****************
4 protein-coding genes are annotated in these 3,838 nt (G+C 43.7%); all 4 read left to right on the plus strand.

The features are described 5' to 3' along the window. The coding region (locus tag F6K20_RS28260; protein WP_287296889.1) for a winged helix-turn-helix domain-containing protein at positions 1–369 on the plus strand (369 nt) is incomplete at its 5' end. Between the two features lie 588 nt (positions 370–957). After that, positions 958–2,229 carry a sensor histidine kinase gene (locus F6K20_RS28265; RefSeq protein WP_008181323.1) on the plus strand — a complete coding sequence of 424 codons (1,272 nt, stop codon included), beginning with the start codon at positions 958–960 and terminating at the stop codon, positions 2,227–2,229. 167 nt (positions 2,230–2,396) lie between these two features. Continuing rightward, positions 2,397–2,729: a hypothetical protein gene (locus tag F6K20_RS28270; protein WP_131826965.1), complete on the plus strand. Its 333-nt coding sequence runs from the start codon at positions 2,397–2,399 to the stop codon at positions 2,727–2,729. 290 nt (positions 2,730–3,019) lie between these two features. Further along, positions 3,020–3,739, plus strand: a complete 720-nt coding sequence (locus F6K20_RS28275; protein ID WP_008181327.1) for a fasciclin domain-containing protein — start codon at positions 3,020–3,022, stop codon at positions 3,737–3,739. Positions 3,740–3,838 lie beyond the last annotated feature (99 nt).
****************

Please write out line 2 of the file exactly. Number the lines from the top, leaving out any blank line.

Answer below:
The features are described 5' to 3' along the window. The coding region (locus tag F6K20_RS28260; protein WP_287296889.1) for a winged helix-turn-helix domain-containing protein at positions 1–369 on the plus strand (369 nt) is incomplete at its 5' end. Between the two features lie 588 nt (positions 370–957). After that, positions 958–2,229 carry a sensor histidine kinase gene (locus F6K20_RS28265; RefSeq protein WP_008181323.1) on the plus strand — a complete coding sequence of 424 codons (1,272 nt, stop codon included), beginning with the start codon at positions 958–960 and terminating at the stop codon, positions 2,227–2,229. 167 nt (positions 2,230–2,396) lie between these two features. Continuing rightward, positions 2,397–2,729: a hypothetical protein gene (locus tag F6K20_RS28270; protein WP_131826965.1), complete on the plus strand. Its 333-nt coding sequence runs from the start codon at positions 2,397–2,399 to the stop codon at positions 2,727–2,729. 290 nt (positions 2,730–3,019) lie between these two features. Further along, positions 3,020–3,739, plus strand: a complete 720-nt coding sequence (locus F6K20_RS28275; protein ID WP_008181327.1) for a fasciclin domain-containing protein — start codon at positions 3,020–3,022, stop codon at positions 3,737–3,739. Positions 3,740–3,838 lie beyond the last annotated feature (99 nt).